Nebraska’s new uniforms
Keeping up with the Oregon's of the world
By now you've heard the biggest news to come out of the spring thus far: Nebraska is yielding to the overall trend for chameleonism on the gridiron and will wear a special, one-off jersey at some point next seasion.
I like to think of myself as a sort of authority on this matter, so of course I think I have something to add but before I do, let me tell you about how much I like Kenny Bell.
Kenny Bell is probably the most engaging person on the Nebraska football team. When I talk to him as a reporter I always come away wishing I could simply talk to him as a person. That's a very rare feeling to be born out of a conversation between two people who are essentially "working." Most conversations any of us have amount to little more than verbal tennis. Interviews with Kenny Bell are almost never that way. I'm interested in his perspective on the world because he seems to always be considering his perspective on the world. He talks about ideas, not events, and that's about the highest praise I can heap on him.
I mention this because Bell had an interesting take on the idea of Nebraska's of-the-moment move to an alternate jersey. You'll see and read snippets of this elsewhere but, as an unrepentent uniform geek, I wanted to include it all:
Q: What's your attitude about changing uniforms
KB: (Feigns looking over his shoulder for nearby traditionalists.) I want tradition all the way. (Smiles.)
Q: Are your saying that because you think it's the right answer?
KB: I want tradition all the way.
Q: No, it's actually happening. Osborne announced it today.
KB: Alright, yeah, I would love a jersey change. Not because I don't think we look great or that the teams in the past haven't looked phenomenal. Our scarlet and cream is known around the nation. But it's 2012 now. As far as recruiting goes I think it would really help us. When I was in high school I looked at Oregon and I was like "Man, that's so cool." In the grand scheme of things, it's not a big deal. We're the same team whether we're wearing the scarlet and cream or come out in all-black. A little change would be nice. I don't know how our fans would feel about it though.
Q: What would you like to see different?
KB: I like our red jerseys but I think we should wear solid white pants, white socks, and we need white cleats with red Adidas stripes. Then you could rock the white spats. The black? I don't understand the black socks and the black cleats.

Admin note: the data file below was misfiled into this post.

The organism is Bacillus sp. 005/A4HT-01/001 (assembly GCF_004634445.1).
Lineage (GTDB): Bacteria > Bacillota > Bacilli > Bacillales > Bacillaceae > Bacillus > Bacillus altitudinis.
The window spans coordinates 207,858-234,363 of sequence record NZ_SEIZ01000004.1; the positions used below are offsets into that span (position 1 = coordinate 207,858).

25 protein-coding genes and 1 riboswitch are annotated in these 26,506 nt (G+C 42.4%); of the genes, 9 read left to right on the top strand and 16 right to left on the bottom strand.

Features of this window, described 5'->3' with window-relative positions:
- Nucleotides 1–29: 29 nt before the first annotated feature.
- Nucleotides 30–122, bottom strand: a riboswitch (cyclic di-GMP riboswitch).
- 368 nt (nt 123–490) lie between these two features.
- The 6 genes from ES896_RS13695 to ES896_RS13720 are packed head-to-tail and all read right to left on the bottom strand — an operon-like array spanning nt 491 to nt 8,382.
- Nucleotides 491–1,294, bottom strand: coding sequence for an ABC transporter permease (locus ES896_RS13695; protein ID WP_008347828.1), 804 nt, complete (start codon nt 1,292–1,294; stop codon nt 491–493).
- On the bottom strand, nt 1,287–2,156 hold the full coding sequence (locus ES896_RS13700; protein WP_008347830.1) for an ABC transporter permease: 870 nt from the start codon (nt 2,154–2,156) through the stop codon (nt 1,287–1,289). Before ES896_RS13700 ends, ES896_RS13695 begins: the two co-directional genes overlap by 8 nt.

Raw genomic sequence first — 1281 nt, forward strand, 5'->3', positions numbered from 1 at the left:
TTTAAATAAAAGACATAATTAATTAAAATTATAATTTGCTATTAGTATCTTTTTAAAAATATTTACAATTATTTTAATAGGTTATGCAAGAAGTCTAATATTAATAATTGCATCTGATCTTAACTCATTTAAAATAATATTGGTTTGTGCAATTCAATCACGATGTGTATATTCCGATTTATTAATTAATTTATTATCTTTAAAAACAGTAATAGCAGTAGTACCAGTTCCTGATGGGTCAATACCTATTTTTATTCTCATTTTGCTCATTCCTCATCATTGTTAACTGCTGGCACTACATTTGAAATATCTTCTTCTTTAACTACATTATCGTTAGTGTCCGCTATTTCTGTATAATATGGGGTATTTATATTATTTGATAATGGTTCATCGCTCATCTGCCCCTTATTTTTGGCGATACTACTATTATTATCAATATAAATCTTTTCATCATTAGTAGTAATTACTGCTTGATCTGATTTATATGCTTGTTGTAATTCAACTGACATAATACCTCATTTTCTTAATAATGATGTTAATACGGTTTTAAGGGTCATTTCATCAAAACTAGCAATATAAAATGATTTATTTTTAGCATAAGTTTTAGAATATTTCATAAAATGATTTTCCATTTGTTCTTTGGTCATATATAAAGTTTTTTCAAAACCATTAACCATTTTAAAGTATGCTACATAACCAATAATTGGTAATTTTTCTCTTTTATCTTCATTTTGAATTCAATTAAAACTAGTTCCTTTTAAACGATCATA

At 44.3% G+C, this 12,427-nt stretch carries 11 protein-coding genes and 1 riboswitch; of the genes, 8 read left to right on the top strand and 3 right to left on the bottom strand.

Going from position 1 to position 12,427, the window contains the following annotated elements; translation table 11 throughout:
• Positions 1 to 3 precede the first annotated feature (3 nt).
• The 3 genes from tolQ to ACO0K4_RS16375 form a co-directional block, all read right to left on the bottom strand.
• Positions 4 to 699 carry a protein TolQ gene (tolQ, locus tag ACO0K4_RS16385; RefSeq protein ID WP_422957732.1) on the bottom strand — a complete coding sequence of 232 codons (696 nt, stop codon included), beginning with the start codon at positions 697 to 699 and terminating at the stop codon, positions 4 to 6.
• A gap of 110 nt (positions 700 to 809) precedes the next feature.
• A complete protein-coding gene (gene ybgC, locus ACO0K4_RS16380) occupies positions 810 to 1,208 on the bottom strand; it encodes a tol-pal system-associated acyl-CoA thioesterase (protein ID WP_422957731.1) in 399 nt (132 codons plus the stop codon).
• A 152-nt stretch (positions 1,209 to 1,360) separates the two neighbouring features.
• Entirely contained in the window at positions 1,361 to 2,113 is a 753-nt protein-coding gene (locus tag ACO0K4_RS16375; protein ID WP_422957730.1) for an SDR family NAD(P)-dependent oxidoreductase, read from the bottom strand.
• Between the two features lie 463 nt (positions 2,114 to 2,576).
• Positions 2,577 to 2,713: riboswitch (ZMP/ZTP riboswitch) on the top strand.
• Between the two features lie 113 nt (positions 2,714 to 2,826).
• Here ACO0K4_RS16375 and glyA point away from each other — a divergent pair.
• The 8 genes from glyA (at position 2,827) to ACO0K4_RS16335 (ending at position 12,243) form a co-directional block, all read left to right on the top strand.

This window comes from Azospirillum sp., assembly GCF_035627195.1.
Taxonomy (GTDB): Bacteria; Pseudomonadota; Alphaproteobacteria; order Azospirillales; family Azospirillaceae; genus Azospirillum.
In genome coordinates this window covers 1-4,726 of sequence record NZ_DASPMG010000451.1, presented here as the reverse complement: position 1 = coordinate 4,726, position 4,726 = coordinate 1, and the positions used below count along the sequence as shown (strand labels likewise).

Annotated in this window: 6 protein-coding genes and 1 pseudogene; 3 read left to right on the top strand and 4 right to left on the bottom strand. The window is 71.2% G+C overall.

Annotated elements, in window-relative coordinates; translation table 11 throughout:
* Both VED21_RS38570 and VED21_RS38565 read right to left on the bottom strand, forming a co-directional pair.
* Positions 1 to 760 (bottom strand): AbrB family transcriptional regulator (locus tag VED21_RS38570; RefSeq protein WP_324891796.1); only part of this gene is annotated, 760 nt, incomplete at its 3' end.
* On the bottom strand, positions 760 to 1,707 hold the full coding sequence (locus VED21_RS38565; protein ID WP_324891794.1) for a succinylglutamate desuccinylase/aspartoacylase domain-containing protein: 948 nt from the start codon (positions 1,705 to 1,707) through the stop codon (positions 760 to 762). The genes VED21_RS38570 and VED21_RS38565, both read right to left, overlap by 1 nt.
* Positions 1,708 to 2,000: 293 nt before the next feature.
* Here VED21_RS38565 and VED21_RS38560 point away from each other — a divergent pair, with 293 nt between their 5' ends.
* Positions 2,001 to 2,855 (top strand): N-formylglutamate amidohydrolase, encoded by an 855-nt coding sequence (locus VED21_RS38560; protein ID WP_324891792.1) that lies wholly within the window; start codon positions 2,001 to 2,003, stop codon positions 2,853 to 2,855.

Q: You could be a consultant for Coach Osborne.
KB: I wish. (Ed. I also wish this. Either for me or for Kenny Bell.)
Q: Do you ever want to go all-black?
KB: Yes. I'd love it. I think the defense would love it. Anything that would make my teammates happy, I'm all-in.
Q: Do you think most guys on the team would like some change?
KB: That's tough. The guys I talk to, you get some who say "yeah, we need to change it up," but we've got a lot of Nebraskans on the team that are a bit quieter group that I'm sure would say "no, we've been watching that red and white run out of the tunnel forever now." I think the change, if we were to go with it, would be subtle.
Q: Not like Oregon?
A: I hope not. Sometimes Oregon's a little bit much but something simplistic like coming out in all-white or all-red one game would be cool.
So there you go. Kenny Bell is a man of the people. He's in favor of a slight switch, which is what Osborne wants and is what Nebraska's likely to get. Personally, if you're going to cross the traditionalists' line in the sand -- and it was much more unique to be on that side in this day and age -- you might as well go all the way.
Break out the Blackshirts for real. Black helmets too. Osborne originally told the AP that he mandated that the helmets stay the same, then backtracked from that. So, might as well come up with some sort of Blackshirts-themed design -- but not the actual logo because that wouldn't look good on a helmet -- and just let it fly. I think the Blackshirts stencil font could look really cool for the uniform numbers on a helmet.
There are some exciting possibilities. And also some potentially horrific ones as well. Remember, Adidas hasn't really done the Nike Pro Combat thing in football. They did some good throwback mash-ups for Michigan and Notre Dame last year, but those were a far cry from the superhero outfits Nike has made famouse of late. Adidas did do that for basketball this year, creating uniforms nobody really liked, except for the kids of course, for Baylor (glowstick), Louisville (electric orange parading as red) and Cincinnati (neon black?). All featured a Zubaz-like striping on the shorts. So, yeah, my faith in Adidas to really push the envelope is somewhat shaken.
As someone who has perhaps spent more time than anyone else on earth considering what an alternative uniform for Nebraska would look like, I'm surprisingly indifferent towards the announcement. I'm not a staunch traditionalist. I celebrate individualism and Nebraska was increasingly different from everyone else by choosing not to engage in the college couture arms race. And now they're falling in line. Changing with the times.
That's always a tricky proposition. There's something romantic about the person who sticks to their guns as the world around them changes. There's also something foolish. Two episodes in and it already looks like this entire season of Mad Men will be built around this dichotomy. So if you want some insight into what Nebraska's decision to change might mean while you're waiting for the uniforms to be unveiled, I recommend you watch Mad Men. Particularly the new guy, Michael Ginsberg. He's the Adidas uniform designer to Nebraska's Sterling Cooper Draper Price.
All I know for now is that those uniforms better be good. Without spending a dime, Nebraska has already spent a lot on them.